When it comes to your money, are you your own worst enemy? (HINT: I AM)

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Am I my own worst enemy when it comes to money? I'm like the business end of a knitting needle to a perfectly round balloon. I am the weasel that gets into a fresh crop of corn. I am Voldemort and my money is Harry Potter. Does that answer the question?

I know better and I know enough to know that had it not been for stupid, stupid, stupid - I'm still beating myself up for this - mistakes during college, I wouldn't have such a terrible and fearful relationship with money. I take Laissez Faire to a whole new level. When someone says, "We need people to spend to stimulate the economy!" I'm the first person to line up at a J. Crew store because it is my patriotic duty to purchase my seventh pair of driving mocassins. When it comes to money it's like I'm standing right there in front of my ING account waving my hands in the air trying to block a shot. Sometimes I hit a rebound or a three pointer but for the most part? I suck.

Before we start calling financial counselors and God forbid, Suze Orman, to come save me from myself I will casually mention that this job has kept me real with my finances over the past two and half years. So I should be thankful that at least once a week I'm sitting around for a few hours really thinking about the state of my finances. How many people actually do that? More often than not we are our own worst enemies when it comes to money because we've mastered the art of avoidance (If you need further proof of how good the collective we excel at ignoring our money problems until they come back to bite us in the collective ass, take a look at the Wall Street Journal over the past six months). Like if we don't open the bills or if we ignore the balance in our checking accounts than all of the problems will just go away. And now I find myself channeling Suze Orman when I say that that, my friends, isn't exactly how it works. It's always there, lurking. I said this of debt once: That when or if you ever find yourself sinking into the pit of debt with it sucking you in like quicksand, that there is this amount of fear that envelopes you and suffocates you. No matter what it's hard to shake it off.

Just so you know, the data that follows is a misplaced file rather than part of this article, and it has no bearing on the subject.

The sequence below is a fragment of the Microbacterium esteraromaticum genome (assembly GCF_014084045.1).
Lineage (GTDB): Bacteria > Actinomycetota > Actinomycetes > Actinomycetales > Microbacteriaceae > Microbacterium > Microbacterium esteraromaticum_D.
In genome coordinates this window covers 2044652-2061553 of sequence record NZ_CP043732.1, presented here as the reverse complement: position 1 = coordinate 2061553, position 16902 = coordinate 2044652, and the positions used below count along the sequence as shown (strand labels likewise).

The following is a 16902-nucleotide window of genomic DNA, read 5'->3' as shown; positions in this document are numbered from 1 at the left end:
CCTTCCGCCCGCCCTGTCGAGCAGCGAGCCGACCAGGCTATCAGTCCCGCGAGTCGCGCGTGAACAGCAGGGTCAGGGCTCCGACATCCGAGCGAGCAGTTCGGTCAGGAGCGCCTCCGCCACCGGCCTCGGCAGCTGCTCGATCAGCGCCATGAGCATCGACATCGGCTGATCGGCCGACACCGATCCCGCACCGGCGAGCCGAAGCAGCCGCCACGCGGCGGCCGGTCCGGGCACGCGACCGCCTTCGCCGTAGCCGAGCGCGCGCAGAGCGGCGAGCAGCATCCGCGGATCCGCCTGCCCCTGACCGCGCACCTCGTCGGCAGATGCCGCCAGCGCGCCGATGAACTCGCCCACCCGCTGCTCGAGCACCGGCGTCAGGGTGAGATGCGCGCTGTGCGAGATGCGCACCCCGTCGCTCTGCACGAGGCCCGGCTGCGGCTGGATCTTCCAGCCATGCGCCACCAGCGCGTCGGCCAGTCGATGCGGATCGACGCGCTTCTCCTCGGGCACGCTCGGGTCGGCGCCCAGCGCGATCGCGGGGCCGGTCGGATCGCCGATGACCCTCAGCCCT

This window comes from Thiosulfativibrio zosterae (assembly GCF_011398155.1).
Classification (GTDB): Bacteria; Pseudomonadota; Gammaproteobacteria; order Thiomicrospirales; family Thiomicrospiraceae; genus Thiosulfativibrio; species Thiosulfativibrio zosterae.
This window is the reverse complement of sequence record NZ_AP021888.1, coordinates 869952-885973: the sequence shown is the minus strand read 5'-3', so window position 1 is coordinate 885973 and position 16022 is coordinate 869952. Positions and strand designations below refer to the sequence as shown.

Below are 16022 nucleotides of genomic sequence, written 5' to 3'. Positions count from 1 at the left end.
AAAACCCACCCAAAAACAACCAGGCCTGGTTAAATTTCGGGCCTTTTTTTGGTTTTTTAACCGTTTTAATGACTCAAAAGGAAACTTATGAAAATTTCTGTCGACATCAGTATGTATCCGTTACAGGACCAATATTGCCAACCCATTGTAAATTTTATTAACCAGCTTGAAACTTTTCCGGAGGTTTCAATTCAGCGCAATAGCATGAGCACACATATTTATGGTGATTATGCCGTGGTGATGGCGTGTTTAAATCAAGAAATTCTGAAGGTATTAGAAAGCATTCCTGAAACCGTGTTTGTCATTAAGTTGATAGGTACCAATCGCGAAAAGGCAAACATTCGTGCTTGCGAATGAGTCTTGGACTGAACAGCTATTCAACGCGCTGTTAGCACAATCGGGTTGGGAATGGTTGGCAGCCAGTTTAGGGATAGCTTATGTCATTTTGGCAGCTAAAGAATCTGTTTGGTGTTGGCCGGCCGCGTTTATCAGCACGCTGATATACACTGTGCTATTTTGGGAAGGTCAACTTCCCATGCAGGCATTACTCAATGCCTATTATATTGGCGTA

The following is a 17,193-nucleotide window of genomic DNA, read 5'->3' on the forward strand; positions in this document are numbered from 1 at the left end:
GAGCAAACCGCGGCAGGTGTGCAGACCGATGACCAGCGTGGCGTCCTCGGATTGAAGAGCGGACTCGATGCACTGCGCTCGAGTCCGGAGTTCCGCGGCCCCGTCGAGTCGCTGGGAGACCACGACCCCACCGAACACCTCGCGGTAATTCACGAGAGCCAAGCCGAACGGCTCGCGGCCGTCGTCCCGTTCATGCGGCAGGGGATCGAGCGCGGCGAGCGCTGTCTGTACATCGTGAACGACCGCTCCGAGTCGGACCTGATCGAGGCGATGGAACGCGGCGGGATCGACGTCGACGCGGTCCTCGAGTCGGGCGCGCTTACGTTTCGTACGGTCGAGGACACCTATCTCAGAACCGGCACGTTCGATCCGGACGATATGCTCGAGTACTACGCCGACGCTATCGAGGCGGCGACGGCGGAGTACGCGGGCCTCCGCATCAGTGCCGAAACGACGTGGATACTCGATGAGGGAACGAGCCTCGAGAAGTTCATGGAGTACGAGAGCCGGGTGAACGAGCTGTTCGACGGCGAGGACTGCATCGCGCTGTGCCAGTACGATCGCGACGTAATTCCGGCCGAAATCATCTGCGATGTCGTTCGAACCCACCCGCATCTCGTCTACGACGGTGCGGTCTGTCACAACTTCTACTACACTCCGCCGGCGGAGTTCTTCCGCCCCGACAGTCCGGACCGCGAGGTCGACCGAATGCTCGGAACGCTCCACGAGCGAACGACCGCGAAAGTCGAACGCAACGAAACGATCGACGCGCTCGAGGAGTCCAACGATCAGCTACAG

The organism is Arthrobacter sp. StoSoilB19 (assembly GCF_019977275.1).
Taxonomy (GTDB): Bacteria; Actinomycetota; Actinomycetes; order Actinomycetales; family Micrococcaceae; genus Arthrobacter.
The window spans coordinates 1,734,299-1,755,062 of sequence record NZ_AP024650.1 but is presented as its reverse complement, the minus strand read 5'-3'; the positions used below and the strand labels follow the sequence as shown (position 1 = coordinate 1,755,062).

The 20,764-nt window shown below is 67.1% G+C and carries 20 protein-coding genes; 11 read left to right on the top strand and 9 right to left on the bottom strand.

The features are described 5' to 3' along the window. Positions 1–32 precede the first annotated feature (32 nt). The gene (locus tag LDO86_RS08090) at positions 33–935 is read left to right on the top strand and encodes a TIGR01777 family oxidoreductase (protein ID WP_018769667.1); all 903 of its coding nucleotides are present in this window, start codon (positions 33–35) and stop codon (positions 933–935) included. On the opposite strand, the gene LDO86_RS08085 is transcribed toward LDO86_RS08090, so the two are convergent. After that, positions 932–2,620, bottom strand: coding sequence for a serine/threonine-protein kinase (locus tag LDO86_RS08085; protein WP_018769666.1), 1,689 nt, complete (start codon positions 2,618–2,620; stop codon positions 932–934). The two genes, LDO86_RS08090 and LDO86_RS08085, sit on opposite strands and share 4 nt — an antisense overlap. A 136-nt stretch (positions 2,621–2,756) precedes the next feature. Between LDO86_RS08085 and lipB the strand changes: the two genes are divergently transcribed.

I don't like feeling like I cannot breathe which is why I am now semi-obsessive about my finances. And by semi-obsessive I mean that I have been known to throw down with the accounting department at The Real Job because I want my $50 back. Though what bugs me even more is the assumption that at a certain salary level, money becomes a second hand problem. Which translates - to some - that I need to take a chill pill when it comes to how I handle my finances. But I can't and I won't because I like being able to breathe. I like knowing that I will be OK. I enjoy having a savings account with more than $50 in it.

So maybe I'm less Voldemoort-esque because at least I am aware of what happens with my money. I don't watch it faithfully but it's far better than the days of yore when I would behave as if my parents last names were "Automatic Teller Machine". Money requires baby steps and I'm a little past that walking like a drunken sailor stage but nowhere close to running.

Related Reading:

Saving Advice: I'm Untrustworthy and proud of it

Blunt Money: It's time to bring back National Thrift Week

Reflections of Calm: Consumer Math - What to teach


HeatherB also writes - or at least pretends to write - at No Pasa Nada.


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